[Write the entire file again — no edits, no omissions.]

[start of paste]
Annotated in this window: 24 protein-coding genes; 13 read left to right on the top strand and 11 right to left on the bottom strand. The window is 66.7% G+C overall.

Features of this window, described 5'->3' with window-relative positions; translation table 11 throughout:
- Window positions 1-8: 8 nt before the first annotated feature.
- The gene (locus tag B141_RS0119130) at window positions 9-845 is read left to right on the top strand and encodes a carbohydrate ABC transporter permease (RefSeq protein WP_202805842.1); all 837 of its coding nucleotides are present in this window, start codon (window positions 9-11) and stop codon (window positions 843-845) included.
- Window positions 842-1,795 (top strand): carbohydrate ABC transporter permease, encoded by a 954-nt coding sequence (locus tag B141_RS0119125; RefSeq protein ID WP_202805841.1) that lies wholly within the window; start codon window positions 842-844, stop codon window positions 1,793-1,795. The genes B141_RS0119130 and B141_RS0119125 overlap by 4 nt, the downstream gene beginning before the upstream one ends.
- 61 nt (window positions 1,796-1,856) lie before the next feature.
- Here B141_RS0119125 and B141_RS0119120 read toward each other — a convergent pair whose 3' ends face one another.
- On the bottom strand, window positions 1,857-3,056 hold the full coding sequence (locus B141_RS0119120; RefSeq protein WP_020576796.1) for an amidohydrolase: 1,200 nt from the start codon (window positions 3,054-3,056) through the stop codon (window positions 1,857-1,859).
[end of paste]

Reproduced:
Annotated in this window: 24 protein-coding genes; 13 read left to right on the top strand and 11 right to left on the bottom strand. The window is 66.7% G+C overall.

Features of this window, described 5'->3' with window-relative positions; translation table 11 throughout:
- Window positions 1-8: 8 nt before the first annotated feature.
- The gene (locus tag B141_RS0119130) at window positions 9-845 is read left to right on the top strand and encodes a carbohydrate ABC transporter permease (RefSeq protein WP_202805842.1); all 837 of its coding nucleotides are present in this window, start codon (window positions 9-11) and stop codon (window positions 843-845) included.
- Window positions 842-1,795 (top strand): carbohydrate ABC transporter permease, encoded by a 954-nt coding sequence (locus tag B141_RS0119125; RefSeq protein ID WP_202805841.1) that lies wholly within the window; start codon window positions 842-844, stop codon window positions 1,793-1,795. The genes B141_RS0119130 and B141_RS0119125 overlap by 4 nt, the downstream gene beginning before the upstream one ends.
- 61 nt (window positions 1,796-1,856) lie before the next feature.
- Here B141_RS0119125 and B141_RS0119120 read toward each other — a convergent pair whose 3' ends face one another.
- On the bottom strand, window positions 1,857-3,056 hold the full coding sequence (locus B141_RS0119120; RefSeq protein WP_020576796.1) for an amidohydrolase: 1,200 nt from the start codon (window positions 3,054-3,056) through the stop codon (window positions 1,857-1,859).